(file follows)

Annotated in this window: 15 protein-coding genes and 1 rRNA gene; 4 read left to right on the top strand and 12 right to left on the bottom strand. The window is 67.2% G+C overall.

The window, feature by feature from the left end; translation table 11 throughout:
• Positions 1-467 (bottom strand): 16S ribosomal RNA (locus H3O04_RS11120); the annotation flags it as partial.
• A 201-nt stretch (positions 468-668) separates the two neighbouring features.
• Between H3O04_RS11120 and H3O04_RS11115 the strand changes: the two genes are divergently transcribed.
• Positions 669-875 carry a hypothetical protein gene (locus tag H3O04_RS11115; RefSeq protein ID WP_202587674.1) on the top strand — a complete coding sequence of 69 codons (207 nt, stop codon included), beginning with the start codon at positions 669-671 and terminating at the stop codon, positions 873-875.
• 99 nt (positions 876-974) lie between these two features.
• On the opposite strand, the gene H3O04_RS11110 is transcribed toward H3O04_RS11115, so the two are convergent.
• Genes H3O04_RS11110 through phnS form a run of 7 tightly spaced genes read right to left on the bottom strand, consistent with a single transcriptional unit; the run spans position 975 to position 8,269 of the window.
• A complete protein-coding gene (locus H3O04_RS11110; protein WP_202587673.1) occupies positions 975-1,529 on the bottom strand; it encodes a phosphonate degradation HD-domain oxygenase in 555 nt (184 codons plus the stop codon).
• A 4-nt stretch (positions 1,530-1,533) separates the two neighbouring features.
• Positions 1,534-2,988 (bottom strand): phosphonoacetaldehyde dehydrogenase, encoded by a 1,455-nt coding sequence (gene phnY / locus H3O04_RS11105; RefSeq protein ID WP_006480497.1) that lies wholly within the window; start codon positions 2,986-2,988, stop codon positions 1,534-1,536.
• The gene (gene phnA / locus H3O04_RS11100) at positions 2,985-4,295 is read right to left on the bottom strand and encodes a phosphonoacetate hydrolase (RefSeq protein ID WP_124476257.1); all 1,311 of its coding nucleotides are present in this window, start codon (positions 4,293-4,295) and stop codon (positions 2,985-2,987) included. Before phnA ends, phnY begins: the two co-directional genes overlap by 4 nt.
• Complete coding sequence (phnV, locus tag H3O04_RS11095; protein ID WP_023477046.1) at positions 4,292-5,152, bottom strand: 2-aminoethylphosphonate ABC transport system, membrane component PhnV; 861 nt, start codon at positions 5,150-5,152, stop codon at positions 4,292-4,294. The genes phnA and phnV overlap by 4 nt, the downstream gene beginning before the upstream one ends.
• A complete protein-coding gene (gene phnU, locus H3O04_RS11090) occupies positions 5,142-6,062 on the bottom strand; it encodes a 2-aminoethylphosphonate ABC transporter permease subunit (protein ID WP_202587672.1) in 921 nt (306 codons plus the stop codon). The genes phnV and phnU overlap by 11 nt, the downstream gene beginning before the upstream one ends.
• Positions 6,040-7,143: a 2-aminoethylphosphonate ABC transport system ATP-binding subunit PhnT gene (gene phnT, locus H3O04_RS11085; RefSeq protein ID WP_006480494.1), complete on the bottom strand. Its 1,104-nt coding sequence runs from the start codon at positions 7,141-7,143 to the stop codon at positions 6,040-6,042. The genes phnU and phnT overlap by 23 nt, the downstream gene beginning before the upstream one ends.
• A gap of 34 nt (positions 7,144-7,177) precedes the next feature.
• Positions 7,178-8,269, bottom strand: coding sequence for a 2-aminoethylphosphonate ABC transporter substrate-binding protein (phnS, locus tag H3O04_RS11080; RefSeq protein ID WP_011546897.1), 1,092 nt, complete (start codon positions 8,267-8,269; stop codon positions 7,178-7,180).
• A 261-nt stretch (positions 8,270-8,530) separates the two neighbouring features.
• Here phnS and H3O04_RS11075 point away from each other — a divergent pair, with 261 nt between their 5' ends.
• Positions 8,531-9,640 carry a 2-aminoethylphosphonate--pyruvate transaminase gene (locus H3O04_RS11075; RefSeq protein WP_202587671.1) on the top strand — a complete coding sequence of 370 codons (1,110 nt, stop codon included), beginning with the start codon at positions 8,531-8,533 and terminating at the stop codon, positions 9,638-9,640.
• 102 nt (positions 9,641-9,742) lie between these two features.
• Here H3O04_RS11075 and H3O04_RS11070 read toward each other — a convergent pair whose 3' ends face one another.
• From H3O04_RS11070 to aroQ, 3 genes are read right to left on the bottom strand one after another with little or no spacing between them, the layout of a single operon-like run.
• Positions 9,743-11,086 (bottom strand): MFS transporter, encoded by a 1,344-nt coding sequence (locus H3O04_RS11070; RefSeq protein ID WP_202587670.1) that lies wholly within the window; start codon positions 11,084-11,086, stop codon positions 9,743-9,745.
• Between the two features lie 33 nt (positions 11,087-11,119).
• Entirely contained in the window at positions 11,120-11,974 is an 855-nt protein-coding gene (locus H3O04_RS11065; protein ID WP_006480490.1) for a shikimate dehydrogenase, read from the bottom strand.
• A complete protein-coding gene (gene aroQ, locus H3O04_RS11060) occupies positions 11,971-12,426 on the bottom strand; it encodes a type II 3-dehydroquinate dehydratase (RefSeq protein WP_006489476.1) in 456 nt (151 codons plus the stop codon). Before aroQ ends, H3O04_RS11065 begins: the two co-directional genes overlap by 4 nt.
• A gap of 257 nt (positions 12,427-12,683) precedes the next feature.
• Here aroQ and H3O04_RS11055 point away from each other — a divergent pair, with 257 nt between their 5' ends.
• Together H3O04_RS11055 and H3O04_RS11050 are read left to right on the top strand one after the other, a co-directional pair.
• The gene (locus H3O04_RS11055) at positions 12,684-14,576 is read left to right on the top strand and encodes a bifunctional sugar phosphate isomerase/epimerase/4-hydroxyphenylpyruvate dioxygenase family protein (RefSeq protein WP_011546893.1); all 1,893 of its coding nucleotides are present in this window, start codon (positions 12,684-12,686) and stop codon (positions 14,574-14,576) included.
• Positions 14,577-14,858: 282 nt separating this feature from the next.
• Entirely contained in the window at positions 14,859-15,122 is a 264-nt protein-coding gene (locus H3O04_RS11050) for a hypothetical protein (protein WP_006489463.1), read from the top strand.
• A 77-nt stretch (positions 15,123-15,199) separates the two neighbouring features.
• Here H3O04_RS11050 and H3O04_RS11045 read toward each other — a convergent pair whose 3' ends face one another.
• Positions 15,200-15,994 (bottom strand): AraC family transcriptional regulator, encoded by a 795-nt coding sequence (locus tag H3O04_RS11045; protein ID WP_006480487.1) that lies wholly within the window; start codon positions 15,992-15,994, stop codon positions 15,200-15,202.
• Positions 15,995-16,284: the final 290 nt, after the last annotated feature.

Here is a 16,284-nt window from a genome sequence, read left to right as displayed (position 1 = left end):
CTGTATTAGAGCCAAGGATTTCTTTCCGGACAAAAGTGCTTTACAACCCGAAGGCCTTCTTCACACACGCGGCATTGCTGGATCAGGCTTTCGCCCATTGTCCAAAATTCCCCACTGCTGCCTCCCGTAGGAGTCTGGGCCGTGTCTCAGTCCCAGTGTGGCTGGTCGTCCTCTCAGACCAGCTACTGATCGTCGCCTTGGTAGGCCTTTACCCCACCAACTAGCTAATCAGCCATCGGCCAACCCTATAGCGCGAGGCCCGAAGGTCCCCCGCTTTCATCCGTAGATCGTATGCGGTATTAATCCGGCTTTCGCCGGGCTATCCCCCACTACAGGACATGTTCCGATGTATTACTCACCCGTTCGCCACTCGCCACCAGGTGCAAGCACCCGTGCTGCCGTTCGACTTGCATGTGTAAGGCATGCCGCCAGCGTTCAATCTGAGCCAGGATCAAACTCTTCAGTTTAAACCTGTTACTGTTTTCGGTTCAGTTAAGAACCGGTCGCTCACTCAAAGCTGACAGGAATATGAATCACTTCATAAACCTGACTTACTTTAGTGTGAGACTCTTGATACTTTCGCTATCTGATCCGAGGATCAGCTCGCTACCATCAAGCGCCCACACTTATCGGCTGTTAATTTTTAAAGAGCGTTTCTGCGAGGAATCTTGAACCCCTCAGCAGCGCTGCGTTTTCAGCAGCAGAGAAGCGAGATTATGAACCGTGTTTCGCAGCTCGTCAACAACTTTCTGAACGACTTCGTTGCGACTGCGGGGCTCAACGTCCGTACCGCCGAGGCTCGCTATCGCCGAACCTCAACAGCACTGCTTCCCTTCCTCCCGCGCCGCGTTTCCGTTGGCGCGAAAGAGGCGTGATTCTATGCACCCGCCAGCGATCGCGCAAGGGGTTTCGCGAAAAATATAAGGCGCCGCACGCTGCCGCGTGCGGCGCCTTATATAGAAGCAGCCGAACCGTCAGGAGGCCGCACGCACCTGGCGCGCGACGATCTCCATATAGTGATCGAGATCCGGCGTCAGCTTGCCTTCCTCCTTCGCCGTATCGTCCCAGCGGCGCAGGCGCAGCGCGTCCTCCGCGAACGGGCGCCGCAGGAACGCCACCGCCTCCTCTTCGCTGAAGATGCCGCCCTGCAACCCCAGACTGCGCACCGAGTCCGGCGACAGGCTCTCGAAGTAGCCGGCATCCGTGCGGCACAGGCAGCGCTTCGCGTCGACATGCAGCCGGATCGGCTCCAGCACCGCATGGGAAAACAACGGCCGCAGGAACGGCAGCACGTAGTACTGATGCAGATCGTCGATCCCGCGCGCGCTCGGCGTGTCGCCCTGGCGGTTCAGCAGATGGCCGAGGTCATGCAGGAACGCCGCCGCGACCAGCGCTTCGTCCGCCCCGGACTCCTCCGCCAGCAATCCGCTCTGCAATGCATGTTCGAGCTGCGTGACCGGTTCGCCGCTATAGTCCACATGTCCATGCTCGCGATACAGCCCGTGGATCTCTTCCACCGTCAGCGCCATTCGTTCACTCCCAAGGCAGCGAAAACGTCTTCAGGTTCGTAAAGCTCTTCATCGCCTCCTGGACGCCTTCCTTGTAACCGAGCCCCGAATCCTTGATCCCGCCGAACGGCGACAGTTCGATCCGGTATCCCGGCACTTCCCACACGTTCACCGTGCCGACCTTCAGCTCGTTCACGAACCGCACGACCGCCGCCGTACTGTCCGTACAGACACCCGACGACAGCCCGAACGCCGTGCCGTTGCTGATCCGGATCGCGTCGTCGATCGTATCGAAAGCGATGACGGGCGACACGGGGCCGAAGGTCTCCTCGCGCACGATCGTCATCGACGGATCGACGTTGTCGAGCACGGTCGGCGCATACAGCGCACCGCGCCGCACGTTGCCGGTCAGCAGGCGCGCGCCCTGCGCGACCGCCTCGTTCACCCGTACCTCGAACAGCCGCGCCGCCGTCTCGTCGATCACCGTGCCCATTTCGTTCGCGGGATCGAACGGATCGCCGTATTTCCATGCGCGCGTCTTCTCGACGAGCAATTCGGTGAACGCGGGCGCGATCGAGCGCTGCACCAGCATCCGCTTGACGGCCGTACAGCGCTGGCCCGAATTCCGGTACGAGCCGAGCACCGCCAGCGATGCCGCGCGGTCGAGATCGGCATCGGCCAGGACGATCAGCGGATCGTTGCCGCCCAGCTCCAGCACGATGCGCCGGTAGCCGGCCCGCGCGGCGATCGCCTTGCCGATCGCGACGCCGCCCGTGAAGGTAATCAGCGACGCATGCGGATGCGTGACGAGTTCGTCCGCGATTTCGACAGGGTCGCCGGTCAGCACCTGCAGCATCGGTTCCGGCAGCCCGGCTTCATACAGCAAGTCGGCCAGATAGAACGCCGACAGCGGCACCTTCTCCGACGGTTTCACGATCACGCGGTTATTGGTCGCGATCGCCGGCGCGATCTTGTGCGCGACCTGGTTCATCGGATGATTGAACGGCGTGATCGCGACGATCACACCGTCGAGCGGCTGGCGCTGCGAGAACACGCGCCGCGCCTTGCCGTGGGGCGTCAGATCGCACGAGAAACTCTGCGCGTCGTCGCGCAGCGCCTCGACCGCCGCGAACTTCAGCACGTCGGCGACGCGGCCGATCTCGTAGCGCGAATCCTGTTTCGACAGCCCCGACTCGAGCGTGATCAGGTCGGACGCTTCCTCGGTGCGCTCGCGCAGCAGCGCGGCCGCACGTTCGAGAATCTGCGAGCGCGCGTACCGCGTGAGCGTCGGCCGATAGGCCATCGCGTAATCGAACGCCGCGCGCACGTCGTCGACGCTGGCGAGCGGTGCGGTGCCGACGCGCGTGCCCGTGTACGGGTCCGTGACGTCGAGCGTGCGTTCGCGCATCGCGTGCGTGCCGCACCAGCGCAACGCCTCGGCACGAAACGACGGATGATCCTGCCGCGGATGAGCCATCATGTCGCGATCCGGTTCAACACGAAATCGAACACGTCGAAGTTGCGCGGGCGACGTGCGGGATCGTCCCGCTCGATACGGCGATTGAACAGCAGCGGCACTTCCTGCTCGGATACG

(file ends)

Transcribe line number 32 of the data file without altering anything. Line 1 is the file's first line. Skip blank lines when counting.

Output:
• The gene (locus H3O04_RS11055) at positions 12,684-14,576 is read left to right on the top strand and encodes a bifunctional sugar phosphate isomerase/epimerase/4-hydroxyphenylpyruvate dioxygenase family protein (RefSeq protein WP_011546893.1); all 1,893 of its coding nucleotides are present in this window, start codon (positions 12,684-12,686) and stop codon (positions 14,574-14,576) included.